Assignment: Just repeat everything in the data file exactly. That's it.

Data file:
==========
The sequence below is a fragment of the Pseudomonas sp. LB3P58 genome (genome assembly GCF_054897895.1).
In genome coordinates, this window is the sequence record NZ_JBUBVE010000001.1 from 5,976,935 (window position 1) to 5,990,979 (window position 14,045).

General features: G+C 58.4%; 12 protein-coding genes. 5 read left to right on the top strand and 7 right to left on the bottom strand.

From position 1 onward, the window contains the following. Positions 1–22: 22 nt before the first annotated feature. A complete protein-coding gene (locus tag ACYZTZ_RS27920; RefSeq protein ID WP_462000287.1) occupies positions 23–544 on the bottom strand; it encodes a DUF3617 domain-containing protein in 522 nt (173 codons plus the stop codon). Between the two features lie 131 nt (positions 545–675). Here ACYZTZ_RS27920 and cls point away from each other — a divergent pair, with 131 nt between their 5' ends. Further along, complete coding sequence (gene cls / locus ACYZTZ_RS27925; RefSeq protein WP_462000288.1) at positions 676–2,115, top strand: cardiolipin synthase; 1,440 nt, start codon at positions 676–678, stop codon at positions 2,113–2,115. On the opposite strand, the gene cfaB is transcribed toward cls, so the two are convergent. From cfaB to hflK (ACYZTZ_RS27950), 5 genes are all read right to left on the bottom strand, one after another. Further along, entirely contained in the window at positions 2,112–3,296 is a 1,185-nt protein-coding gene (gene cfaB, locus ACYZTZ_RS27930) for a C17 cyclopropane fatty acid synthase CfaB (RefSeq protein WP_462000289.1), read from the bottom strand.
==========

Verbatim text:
The sequence below is a fragment of the Pseudomonas sp. LB3P58 genome (genome assembly GCF_054897895.1).
In genome coordinates, this window is the sequence record NZ_JBUBVE010000001.1 from 5,976,935 (window position 1) to 5,990,979 (window position 14,045).

General features: G+C 58.4%; 12 protein-coding genes. 5 read left to right on the top strand and 7 right to left on the bottom strand.

From position 1 onward, the window contains the following. Positions 1–22: 22 nt before the first annotated feature. A complete protein-coding gene (locus tag ACYZTZ_RS27920; RefSeq protein ID WP_462000287.1) occupies positions 23–544 on the bottom strand; it encodes a DUF3617 domain-containing protein in 522 nt (173 codons plus the stop codon). Between the two features lie 131 nt (positions 545–675). Here ACYZTZ_RS27920 and cls point away from each other — a divergent pair, with 131 nt between their 5' ends. Further along, complete coding sequence (gene cls / locus ACYZTZ_RS27925; RefSeq protein WP_462000288.1) at positions 676–2,115, top strand: cardiolipin synthase; 1,440 nt, start codon at positions 676–678, stop codon at positions 2,113–2,115. On the opposite strand, the gene cfaB is transcribed toward cls, so the two are convergent. From cfaB to hflK (ACYZTZ_RS27950), 5 genes are all read right to left on the bottom strand, one after another. Further along, entirely contained in the window at positions 2,112–3,296 is a 1,185-nt protein-coding gene (gene cfaB, locus ACYZTZ_RS27930) for a C17 cyclopropane fatty acid synthase CfaB (RefSeq protein WP_462000289.1), read from the bottom strand.